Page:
The Ontario Court of Appeal is due to release its decision on the constitutionality of Canada’s criminal laws around adult prostitution. Last year, the Ontario Superior Court of Justice struck down these laws, finding that they significantly contribute to danger for sex workers. If the current laws are unconstitutional, what comes next for the regulation of prostitution in Canada?
Conservative MP Joy Smith has one answer: more criminal law. Smith’s campaign to criminalize the purchase of sexual services reflects a crusade by conservatives, evangelical Christians and some feminist organizations to import Swedish prostitution laws to Canada. These laws decriminalize sex workers while criminalizing purchasers (clients). The purchase of sexual services is not currently illegal in Canada. The Swedish model aims to eliminate the sex industry by “ending demand” for prostitution. In this imaginary scenario, criminal sanctions will eliminate clientele for commercial sex and thereby end sexual exploitation.
Measured on its own terms, the Swedish model has proven ineffective and harmful. In Sweden and other Nordic countries that have adopted such legislation, prostitution has not been eliminated, only reshuffled. Sociological research in Sweden has shown a significant shift from street-based to online sexual advertising since the law was adopted in 1999.
What did these laws accomplish? They made sex work more dangerous. In recent research from the University of Leiden, Swedish sex workers report having to rely more on third parties (agents, pimps or helpers) because clients are nervous about direct contact with workers. Street-based workers report having to work in more isolated areas and to rush transactions, increasing their danger.
If Canada adopts the Swedish model, we can expect a disproportionately negative impact on street-based sex workers, the most vulnerable workers in the sex industry. Since the mid-1980s, street-based transactions have accounted for the lion’s share of prostitution-related charges in Canada. As many urban areas face the pressures of gentrification, street-based sex workers and their clients, homeless persons, and street-based drug users and sellers become common targets of police sweeps. “Not in my backyard” campaigns result in street-based sex workers and their clients being much more heavily policed than indoor sex workers. Criminalizing purchasers of sexual services would force street-based workers to continue to resort to furtive and isolated transactions with clients who are seeking to avoid arrest.
And herein lies the hypocrisy of the prohibitionist campaign. Advocates of “ending demand” claim the moral high ground by asserting that their efforts to eliminate commercial sex are motivated by a desire to end sexual exploitation and to protect women. But the evidence suggests that the Swedish approach in fact increases dangers for a significant proportion of these women.
Prohibitionists calling for the adoption of the Swedish model reduce all sex workers to victims and all clients to perpetrators. They gloss over a diverse industry that includes independent home-based sex workers, street-based survival sex workers and male and female escorts. This is inconsistent with the diverse experiences of Canadian sex workers, some of whom feel exploited while others do not.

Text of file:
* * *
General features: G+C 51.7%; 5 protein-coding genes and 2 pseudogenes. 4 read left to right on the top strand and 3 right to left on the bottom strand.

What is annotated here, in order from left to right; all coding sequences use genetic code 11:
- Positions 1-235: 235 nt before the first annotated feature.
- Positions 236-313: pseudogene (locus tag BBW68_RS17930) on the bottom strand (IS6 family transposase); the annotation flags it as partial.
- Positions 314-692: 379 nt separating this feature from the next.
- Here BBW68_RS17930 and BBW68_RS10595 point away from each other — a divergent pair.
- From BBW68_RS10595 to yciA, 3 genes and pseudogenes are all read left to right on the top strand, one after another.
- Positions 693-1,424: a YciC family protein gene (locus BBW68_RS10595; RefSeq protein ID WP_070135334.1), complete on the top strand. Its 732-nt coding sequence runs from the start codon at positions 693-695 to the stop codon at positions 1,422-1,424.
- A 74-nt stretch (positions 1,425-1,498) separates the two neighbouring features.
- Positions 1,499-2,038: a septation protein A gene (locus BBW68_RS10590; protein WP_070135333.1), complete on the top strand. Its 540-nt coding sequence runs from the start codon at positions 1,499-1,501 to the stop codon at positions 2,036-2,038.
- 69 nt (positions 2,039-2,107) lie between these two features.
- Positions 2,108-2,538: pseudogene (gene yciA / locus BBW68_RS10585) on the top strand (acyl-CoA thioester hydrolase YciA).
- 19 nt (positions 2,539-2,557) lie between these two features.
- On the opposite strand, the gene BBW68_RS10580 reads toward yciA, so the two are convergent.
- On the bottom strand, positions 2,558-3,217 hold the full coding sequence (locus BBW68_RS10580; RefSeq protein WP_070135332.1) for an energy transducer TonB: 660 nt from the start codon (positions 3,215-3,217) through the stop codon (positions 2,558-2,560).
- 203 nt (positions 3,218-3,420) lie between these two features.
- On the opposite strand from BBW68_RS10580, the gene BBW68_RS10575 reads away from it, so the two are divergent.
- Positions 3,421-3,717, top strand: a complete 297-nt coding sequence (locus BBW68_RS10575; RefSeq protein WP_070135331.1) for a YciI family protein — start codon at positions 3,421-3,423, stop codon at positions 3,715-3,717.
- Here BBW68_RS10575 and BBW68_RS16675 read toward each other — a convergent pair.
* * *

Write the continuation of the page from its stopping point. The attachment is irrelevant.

Coercion and exploitation in markets is not unique to sex work. Yet in no other service industry are concerns about exploitation met with proposals to outlaw demand. The commercial sex industry is singled out because it is still subject to moral disdain and stigma. This moralism and stigma costs lives.
We all want to end exploitation and coercion in the sex industry and to address the social conditions that leave some women and men with few choices other than to engage in sex work. But continuing the failed and misguided experiment of criminalization is not the answer.
Let us instead support the efforts of Canadian sex workers to fully decriminalize the adult sex industry and secure safer working conditions. In order to end exploitation and coercion in the sex industry, we should focus on social and legal reforms that will make a meaningful difference for all vulnerable workers: labour and employment protections, increased social assistance rates, affordable housing and child-care programs, accessible mental health and substance abuse treatment, immigration protections for migrant workers, and ongoing resistance to sexism, racism and other forms of oppression. Evidence-based policies, not ideological reactions, will address the real harms to workers in and beyond the sex industry.
If we identified the underlying social and economic causes of vulnerability and exploitation, we may be inspired to undertake far more transformative measures than the doomed criminal law project of “end demand.”
Lisa M. Kelly, a Trudeau Scholar, is a doctoral candidate at Harvard Law School and a Fellow in the International Reproductive and Sexual Health Law Program at the University of Toronto’s Faculty of Law.
Katrina Pacey is litigation director at Pivot Legal Society in Vancouver and counsel in the constitutional challenge to prostitution laws currently underway in British Columbia.
On Oct. 20, the International Reproductive and Sexual Health Law Program at the University of Toronto’s Faculty of Law will host an afternoon panel discussion on “The Myths of ‘Ending Demand’ for Prostitution.”